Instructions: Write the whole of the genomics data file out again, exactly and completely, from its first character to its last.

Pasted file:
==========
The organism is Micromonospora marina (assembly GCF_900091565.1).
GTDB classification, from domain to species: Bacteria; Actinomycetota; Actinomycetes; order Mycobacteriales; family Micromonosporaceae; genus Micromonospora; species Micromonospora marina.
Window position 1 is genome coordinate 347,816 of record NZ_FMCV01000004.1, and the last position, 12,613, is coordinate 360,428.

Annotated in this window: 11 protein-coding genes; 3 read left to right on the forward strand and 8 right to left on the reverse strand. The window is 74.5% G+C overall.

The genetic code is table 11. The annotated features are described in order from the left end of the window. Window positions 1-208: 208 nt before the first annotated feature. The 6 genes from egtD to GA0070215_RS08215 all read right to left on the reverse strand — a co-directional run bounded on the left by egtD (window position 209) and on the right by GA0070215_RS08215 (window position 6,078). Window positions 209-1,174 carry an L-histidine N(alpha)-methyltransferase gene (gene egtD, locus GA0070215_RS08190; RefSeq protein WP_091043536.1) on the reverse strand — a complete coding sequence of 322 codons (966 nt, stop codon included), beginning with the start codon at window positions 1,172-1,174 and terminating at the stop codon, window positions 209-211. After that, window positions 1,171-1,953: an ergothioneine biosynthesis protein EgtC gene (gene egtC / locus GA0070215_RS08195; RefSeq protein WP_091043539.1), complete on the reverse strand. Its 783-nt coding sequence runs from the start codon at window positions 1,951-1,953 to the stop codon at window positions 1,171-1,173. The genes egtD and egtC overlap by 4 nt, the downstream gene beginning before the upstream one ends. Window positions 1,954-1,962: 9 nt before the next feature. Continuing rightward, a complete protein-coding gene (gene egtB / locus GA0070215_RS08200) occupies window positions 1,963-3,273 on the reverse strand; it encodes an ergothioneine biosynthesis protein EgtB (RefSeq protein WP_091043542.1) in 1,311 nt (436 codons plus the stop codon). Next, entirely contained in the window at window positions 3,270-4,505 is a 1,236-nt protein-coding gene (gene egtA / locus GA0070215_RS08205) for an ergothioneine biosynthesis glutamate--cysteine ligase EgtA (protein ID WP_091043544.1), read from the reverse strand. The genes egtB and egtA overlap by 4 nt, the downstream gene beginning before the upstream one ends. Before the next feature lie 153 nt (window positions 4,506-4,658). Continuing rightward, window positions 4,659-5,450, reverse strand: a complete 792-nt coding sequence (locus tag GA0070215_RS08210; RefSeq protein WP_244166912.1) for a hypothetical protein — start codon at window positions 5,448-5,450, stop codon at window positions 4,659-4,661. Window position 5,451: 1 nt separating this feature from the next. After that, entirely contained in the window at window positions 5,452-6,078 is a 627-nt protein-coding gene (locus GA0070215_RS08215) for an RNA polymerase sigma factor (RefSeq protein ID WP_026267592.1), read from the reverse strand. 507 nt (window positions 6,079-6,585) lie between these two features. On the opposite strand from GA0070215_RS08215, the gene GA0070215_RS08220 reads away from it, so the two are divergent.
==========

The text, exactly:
The organism is Micromonospora marina (assembly GCF_900091565.1).
GTDB classification, from domain to species: Bacteria; Actinomycetota; Actinomycetes; order Mycobacteriales; family Micromonosporaceae; genus Micromonospora; species Micromonospora marina.
Window position 1 is genome coordinate 347,816 of record NZ_FMCV01000004.1, and the last position, 12,613, is coordinate 360,428.

Annotated in this window: 11 protein-coding genes; 3 read left to right on the forward strand and 8 right to left on the reverse strand. The window is 74.5% G+C overall.

The genetic code is table 11. The annotated features are described in order from the left end of the window. Window positions 1-208: 208 nt before the first annotated feature. The 6 genes from egtD to GA0070215_RS08215 all read right to left on the reverse strand — a co-directional run bounded on the left by egtD (window position 209) and on the right by GA0070215_RS08215 (window position 6,078). Window positions 209-1,174 carry an L-histidine N(alpha)-methyltransferase gene (gene egtD, locus GA0070215_RS08190; RefSeq protein WP_091043536.1) on the reverse strand — a complete coding sequence of 322 codons (966 nt, stop codon included), beginning with the start codon at window positions 1,172-1,174 and terminating at the stop codon, window positions 209-211. After that, window positions 1,171-1,953: an ergothioneine biosynthesis protein EgtC gene (gene egtC / locus GA0070215_RS08195; RefSeq protein WP_091043539.1), complete on the reverse strand. Its 783-nt coding sequence runs from the start codon at window positions 1,951-1,953 to the stop codon at window positions 1,171-1,173. The genes egtD and egtC overlap by 4 nt, the downstream gene beginning before the upstream one ends. Window positions 1,954-1,962: 9 nt before the next feature. Continuing rightward, a complete protein-coding gene (gene egtB / locus GA0070215_RS08200) occupies window positions 1,963-3,273 on the reverse strand; it encodes an ergothioneine biosynthesis protein EgtB (RefSeq protein WP_091043542.1) in 1,311 nt (436 codons plus the stop codon). Next, entirely contained in the window at window positions 3,270-4,505 is a 1,236-nt protein-coding gene (gene egtA / locus GA0070215_RS08205) for an ergothioneine biosynthesis glutamate--cysteine ligase EgtA (protein ID WP_091043544.1), read from the reverse strand. The genes egtB and egtA overlap by 4 nt, the downstream gene beginning before the upstream one ends. Before the next feature lie 153 nt (window positions 4,506-4,658). Continuing rightward, window positions 4,659-5,450, reverse strand: a complete 792-nt coding sequence (locus tag GA0070215_RS08210; RefSeq protein WP_244166912.1) for a hypothetical protein — start codon at window positions 5,448-5,450, stop codon at window positions 4,659-4,661. Window position 5,451: 1 nt separating this feature from the next. After that, entirely contained in the window at window positions 5,452-6,078 is a 627-nt protein-coding gene (locus GA0070215_RS08215) for an RNA polymerase sigma factor (RefSeq protein ID WP_026267592.1), read from the reverse strand. 507 nt (window positions 6,079-6,585) lie between these two features. On the opposite strand from GA0070215_RS08215, the gene GA0070215_RS08220 reads away from it, so the two are divergent.